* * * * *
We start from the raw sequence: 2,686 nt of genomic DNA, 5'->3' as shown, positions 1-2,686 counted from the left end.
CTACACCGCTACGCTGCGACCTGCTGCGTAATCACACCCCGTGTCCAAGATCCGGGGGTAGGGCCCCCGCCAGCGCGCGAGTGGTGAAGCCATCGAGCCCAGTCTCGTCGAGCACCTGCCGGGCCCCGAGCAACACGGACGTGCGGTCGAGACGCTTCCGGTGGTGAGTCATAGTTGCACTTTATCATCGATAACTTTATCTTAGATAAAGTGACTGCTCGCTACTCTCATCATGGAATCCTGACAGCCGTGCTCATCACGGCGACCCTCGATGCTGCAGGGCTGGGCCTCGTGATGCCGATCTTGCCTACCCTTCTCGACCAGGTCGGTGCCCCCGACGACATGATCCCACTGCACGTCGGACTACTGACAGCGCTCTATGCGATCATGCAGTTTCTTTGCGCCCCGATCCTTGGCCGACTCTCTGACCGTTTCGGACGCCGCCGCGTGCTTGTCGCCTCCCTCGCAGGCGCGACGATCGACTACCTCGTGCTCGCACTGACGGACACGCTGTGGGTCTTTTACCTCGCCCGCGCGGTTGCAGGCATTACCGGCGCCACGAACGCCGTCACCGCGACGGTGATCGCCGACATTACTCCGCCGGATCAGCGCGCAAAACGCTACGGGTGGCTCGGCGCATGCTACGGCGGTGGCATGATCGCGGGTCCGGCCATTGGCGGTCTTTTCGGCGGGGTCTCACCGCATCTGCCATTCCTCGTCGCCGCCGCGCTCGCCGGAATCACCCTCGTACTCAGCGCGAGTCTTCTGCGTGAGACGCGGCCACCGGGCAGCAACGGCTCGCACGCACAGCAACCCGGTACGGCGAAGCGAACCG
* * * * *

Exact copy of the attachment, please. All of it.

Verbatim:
We start from the raw sequence: 2,686 nt of genomic DNA, 5'->3' as shown, positions 1-2,686 counted from the left end.
CTACACCGCTACGCTGCGACCTGCTGCGTAATCACACCCCGTGTCCAAGATCCGGGGGTAGGGCCCCCGCCAGCGCGCGAGTGGTGAAGCCATCGAGCCCAGTCTCGTCGAGCACCTGCCGGGCCCCGAGCAACACGGACGTGCGGTCGAGACGCTTCCGGTGGTGAGTCATAGTTGCACTTTATCATCGATAACTTTATCTTAGATAAAGTGACTGCTCGCTACTCTCATCATGGAATCCTGACAGCCGTGCTCATCACGGCGACCCTCGATGCTGCAGGGCTGGGCCTCGTGATGCCGATCTTGCCTACCCTTCTCGACCAGGTCGGTGCCCCCGACGACATGATCCCACTGCACGTCGGACTACTGACAGCGCTCTATGCGATCATGCAGTTTCTTTGCGCCCCGATCCTTGGCCGACTCTCTGACCGTTTCGGACGCCGCCGCGTGCTTGTCGCCTCCCTCGCAGGCGCGACGATCGACTACCTCGTGCTCGCACTGACGGACACGCTGTGGGTCTTTTACCTCGCCCGCGCGGTTGCAGGCATTACCGGCGCCACGAACGCCGTCACCGCGACGGTGATCGCCGACATTACTCCGCCGGATCAGCGCGCAAAACGCTACGGGTGGCTCGGCGCATGCTACGGCGGTGGCATGATCGCGGGTCCGGCCATTGGCGGTCTTTTCGGCGGGGTCTCACCGCATCTGCCATTCCTCGTCGCCGCCGCGCTCGCCGGAATCACCCTCGTACTCAGCGCGAGTCTTCTGCGTGAGACGCGGCCACCGGGCAGCAACGGCTCGCACGCACAGCAACCCGGTACGGCGAAGCGAACCG